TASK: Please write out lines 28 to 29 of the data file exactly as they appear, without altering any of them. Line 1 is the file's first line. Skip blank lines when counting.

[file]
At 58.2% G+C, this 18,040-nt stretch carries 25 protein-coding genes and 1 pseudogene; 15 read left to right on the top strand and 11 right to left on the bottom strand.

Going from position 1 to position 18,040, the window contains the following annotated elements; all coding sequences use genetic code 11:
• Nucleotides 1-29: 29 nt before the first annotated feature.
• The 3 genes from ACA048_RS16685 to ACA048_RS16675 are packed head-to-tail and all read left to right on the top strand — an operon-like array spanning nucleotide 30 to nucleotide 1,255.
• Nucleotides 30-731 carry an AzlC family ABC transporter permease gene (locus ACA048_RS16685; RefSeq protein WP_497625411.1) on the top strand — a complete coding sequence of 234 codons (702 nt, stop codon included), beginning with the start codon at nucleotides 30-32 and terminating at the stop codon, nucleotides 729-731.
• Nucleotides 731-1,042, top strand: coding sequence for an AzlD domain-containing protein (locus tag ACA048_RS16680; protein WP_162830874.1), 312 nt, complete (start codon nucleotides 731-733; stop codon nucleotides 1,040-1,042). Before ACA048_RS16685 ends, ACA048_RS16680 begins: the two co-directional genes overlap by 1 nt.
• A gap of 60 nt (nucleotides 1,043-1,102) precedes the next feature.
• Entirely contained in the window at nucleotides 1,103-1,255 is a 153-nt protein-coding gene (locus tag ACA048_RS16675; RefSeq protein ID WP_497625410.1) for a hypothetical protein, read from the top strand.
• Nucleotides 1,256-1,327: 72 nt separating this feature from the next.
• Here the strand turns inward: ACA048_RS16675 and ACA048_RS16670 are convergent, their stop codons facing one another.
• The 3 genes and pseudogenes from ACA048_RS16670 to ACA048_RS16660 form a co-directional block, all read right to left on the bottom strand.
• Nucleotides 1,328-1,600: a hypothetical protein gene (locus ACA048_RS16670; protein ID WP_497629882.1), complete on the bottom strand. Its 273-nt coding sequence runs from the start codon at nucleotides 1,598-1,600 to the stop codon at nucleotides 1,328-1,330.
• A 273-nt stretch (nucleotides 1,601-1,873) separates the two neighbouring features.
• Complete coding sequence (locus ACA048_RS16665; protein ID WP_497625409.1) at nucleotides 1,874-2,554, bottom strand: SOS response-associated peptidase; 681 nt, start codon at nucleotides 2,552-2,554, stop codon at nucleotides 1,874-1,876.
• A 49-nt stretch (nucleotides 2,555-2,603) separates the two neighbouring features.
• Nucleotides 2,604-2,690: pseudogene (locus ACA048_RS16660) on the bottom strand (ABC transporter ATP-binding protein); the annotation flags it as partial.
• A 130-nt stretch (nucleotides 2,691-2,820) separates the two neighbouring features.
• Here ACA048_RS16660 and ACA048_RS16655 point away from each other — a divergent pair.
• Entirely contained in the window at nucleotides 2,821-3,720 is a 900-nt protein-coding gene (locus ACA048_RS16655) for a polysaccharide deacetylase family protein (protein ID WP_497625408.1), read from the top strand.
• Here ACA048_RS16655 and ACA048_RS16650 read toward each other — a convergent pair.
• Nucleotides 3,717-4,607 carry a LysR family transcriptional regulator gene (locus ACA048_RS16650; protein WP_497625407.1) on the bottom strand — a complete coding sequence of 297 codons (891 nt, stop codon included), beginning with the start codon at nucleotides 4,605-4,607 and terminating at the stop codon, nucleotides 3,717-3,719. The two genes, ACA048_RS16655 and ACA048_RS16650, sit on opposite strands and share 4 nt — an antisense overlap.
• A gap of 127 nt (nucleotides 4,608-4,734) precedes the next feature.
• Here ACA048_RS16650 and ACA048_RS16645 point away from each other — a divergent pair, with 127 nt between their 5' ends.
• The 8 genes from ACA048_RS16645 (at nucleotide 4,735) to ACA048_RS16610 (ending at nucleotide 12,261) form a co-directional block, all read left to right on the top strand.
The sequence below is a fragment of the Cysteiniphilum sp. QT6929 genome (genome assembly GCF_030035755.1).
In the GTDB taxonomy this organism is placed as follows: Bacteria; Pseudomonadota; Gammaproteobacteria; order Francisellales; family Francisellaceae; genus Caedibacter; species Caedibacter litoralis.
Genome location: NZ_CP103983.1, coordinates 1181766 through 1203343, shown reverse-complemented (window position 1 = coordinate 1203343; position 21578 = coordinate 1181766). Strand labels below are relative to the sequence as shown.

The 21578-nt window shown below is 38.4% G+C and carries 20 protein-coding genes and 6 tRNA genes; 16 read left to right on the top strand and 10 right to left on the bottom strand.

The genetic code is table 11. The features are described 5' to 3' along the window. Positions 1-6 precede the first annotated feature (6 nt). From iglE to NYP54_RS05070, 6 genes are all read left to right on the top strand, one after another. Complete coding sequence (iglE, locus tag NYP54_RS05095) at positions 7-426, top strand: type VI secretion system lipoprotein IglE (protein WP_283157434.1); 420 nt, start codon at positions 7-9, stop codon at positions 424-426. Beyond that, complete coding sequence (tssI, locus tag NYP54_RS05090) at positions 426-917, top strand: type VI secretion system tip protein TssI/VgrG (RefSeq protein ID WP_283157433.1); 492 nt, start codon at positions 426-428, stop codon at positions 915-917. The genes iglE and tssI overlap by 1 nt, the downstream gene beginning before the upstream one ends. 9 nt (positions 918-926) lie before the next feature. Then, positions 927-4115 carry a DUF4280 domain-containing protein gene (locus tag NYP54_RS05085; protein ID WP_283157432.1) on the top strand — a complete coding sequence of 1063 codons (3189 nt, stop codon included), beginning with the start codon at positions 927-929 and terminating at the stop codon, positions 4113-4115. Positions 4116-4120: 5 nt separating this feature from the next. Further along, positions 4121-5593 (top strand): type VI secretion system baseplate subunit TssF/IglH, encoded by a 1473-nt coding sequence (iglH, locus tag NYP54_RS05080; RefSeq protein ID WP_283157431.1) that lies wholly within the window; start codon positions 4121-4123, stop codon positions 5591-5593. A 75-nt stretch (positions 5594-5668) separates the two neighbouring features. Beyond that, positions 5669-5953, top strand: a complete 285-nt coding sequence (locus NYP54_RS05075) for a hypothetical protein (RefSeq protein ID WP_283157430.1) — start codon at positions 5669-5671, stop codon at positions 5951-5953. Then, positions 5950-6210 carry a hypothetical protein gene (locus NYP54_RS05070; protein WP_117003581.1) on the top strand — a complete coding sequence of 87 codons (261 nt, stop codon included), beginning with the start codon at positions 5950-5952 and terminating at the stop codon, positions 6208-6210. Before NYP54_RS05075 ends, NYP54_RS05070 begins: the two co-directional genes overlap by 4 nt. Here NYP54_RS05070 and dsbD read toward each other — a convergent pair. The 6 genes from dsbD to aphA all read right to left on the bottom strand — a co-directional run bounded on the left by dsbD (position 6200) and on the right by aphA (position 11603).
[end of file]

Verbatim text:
The 21578-nt window shown below is 38.4% G+C and carries 20 protein-coding genes and 6 tRNA genes; 16 read left to right on the top strand and 10 right to left on the bottom strand.

The genetic code is table 11. The features are described 5' to 3' along the window. Positions 1-6 precede the first annotated feature (6 nt). From iglE to NYP54_RS05070, 6 genes are all read left to right on the top strand, one after another. Complete coding sequence (iglE, locus tag NYP54_RS05095) at positions 7-426, top strand: type VI secretion system lipoprotein IglE (protein WP_283157434.1); 420 nt, start codon at positions 7-9, stop codon at positions 424-426. Beyond that, complete coding sequence (tssI, locus tag NYP54_RS05090) at positions 426-917, top strand: type VI secretion system tip protein TssI/VgrG (RefSeq protein ID WP_283157433.1); 492 nt, start codon at positions 426-428, stop codon at positions 915-917. The genes iglE and tssI overlap by 1 nt, the downstream gene beginning before the upstream one ends. 9 nt (positions 918-926) lie before the next feature. Then, positions 927-4115 carry a DUF4280 domain-containing protein gene (locus tag NYP54_RS05085; protein ID WP_283157432.1) on the top strand — a complete coding sequence of 1063 codons (3189 nt, stop codon included), beginning with the start codon at positions 927-929 and terminating at the stop codon, positions 4113-4115. Positions 4116-4120: 5 nt separating this feature from the next. Further along, positions 4121-5593 (top strand): type VI secretion system baseplate subunit TssF/IglH, encoded by a 1473-nt coding sequence (iglH, locus tag NYP54_RS05080; RefSeq protein ID WP_283157431.1) that lies wholly within the window; start codon positions 4121-4123, stop codon positions 5591-5593. A 75-nt stretch (positions 5594-5668) separates the two neighbouring features. Beyond that, positions 5669-5953, top strand: a complete 285-nt coding sequence (locus NYP54_RS05075) for a hypothetical protein (RefSeq protein ID WP_283157430.1) — start codon at positions 5669-5671, stop codon at positions 5951-5953. Then, positions 5950-6210 carry a hypothetical protein gene (locus NYP54_RS05070; protein WP_117003581.1) on the top strand — a complete coding sequence of 87 codons (261 nt, stop codon included), beginning with the start codon at positions 5950-5952 and terminating at the stop codon, positions 6208-6210. Before NYP54_RS05075 ends, NYP54_RS05070 begins: the two co-directional genes overlap by 4 nt. Here NYP54_RS05070 and dsbD read toward each other — a convergent pair. The 6 genes from dsbD to aphA all read right to left on the bottom strand — a co-directional run bounded on the left by dsbD (position 6200) and on the right by aphA (position 11603).